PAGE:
St. Hilary’s church in Denbigh was built in the 14th century as a temple for the residents and garrison of a nearby castle, but over time began to take over the functions of the parish church. It was mentioned for the first time in historical documents in 1334. In the 15th or 16th century, its windows were transformed into a perpendicular gothic style, and in the years 1707-1711 the northern aisle was completely rebuilt. In the mid-nineteenth century church was in a bad condition. Due to the estimated high costs of repair, it was decided to erect a new temple dedicated to St. Mary, in a more convenient location. After its opening in 1875, the church of St. Hilary was abandoned. In 1904, the roof was removed, and the nave and chancel were destroyed in the twenties of the twentieth century.
The church was erected in the middle of the small town surrounded by defensive walls, halfway between the Burgess Gate and the entrance to the castle, on the left side of the steep road leading to the rocky highest point of the elevation. In the Middle Ages, it consisted of a five-bay nave on a rectangular plan, a slightly shorter chancel ended with a straight wall from the east, and a tower on the west side. The whole was about 36.5 meters long.
The tower was built on a square plan with a side length of 4.9 meters, received 14.15 meters in height, three floors and a crown with a slightly later, 15th-century battlement. From its upper part, gargoyles protrude, providing drainage of rainwater. Lighting was provided by single-light narrow window openings in the north and south elevations, and larger two-light windows on the top floor overlooking all four sides of the world.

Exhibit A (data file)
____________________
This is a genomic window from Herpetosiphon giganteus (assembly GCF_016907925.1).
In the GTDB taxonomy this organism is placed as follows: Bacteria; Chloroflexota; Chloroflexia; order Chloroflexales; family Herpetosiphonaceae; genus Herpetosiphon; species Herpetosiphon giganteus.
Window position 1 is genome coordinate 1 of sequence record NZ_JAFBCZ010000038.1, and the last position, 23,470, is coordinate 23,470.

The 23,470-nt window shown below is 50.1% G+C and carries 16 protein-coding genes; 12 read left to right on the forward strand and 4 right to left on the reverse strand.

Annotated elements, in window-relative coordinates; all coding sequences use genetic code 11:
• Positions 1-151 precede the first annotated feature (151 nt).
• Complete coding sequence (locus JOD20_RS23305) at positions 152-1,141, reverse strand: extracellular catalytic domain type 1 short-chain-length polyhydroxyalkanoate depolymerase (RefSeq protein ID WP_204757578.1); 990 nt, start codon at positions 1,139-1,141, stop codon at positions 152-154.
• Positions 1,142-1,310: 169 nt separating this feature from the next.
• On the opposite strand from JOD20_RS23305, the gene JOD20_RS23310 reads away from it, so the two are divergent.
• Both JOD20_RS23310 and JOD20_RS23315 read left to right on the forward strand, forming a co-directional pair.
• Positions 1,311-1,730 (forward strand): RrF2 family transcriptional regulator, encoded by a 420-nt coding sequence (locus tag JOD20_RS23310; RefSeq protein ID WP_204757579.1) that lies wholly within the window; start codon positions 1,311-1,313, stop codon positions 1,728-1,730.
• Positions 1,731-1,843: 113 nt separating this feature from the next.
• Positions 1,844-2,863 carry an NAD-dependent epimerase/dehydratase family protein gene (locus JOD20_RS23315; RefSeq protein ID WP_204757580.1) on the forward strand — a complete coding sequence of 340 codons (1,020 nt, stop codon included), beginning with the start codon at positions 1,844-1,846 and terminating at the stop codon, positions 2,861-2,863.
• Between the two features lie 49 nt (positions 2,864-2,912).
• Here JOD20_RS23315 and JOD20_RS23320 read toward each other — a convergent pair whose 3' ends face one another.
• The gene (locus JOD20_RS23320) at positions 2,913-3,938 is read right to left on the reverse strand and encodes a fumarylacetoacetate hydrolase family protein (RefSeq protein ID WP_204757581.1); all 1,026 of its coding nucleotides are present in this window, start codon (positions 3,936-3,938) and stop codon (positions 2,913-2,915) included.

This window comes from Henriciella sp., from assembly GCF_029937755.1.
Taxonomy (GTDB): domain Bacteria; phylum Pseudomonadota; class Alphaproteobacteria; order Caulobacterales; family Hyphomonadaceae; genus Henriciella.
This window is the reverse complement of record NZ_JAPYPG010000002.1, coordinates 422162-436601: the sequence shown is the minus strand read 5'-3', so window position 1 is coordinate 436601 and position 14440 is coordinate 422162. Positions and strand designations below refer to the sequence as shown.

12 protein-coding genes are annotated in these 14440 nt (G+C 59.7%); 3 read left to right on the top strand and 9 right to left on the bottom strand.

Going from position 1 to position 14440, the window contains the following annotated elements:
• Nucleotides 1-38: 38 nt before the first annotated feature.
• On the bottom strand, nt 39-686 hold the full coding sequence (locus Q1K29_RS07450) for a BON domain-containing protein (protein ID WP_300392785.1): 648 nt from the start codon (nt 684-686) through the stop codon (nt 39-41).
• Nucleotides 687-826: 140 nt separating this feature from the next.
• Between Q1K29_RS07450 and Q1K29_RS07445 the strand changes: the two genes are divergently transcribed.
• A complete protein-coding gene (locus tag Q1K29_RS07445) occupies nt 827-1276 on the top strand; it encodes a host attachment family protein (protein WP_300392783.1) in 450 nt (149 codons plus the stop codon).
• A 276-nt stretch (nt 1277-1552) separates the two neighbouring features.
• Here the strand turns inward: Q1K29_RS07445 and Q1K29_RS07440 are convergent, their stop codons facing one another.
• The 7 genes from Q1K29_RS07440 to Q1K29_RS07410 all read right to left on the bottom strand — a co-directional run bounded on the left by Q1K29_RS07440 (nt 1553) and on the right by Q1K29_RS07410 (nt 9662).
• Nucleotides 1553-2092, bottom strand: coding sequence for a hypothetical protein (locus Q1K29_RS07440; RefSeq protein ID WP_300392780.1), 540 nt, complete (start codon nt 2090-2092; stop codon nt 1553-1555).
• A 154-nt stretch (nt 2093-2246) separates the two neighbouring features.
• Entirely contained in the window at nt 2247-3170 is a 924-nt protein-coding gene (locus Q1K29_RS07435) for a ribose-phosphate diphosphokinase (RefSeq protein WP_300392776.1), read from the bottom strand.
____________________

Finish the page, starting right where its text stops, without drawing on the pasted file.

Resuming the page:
The nave and the chancel were illuminated by pointed windows. In the southern wall of the chancel, between the two windows, there was also a pointed, moulded portal, intended for use by the priest. There was a crypt under the eastern part of the church, not much smaller than the chancel. Its construction was possible due to the slope of the hill.
To this day, only the church tower and fragments of the western wall of the nave have survived. Admission to the former church is free, but entry to the tower is probably not possible.
Butler L., Denbigh Castle, Cardiff 2007.
Salter M., The old parish churches of North Wales, Malvern 1993.
The Royal Commission on The Ancient and Historical Monuments and Constructions in Wales and Monmouthshire. An Inventory of the Ancient and Historical Monuments in Wales and Monmouthshire, IV County of Denbigh, London 1914.
Website britishlistedbuildings.co.uk, Tower of St Hilary’s Church.
Website coflein.gov.uk, St Hilary’s chapel, Denbigh.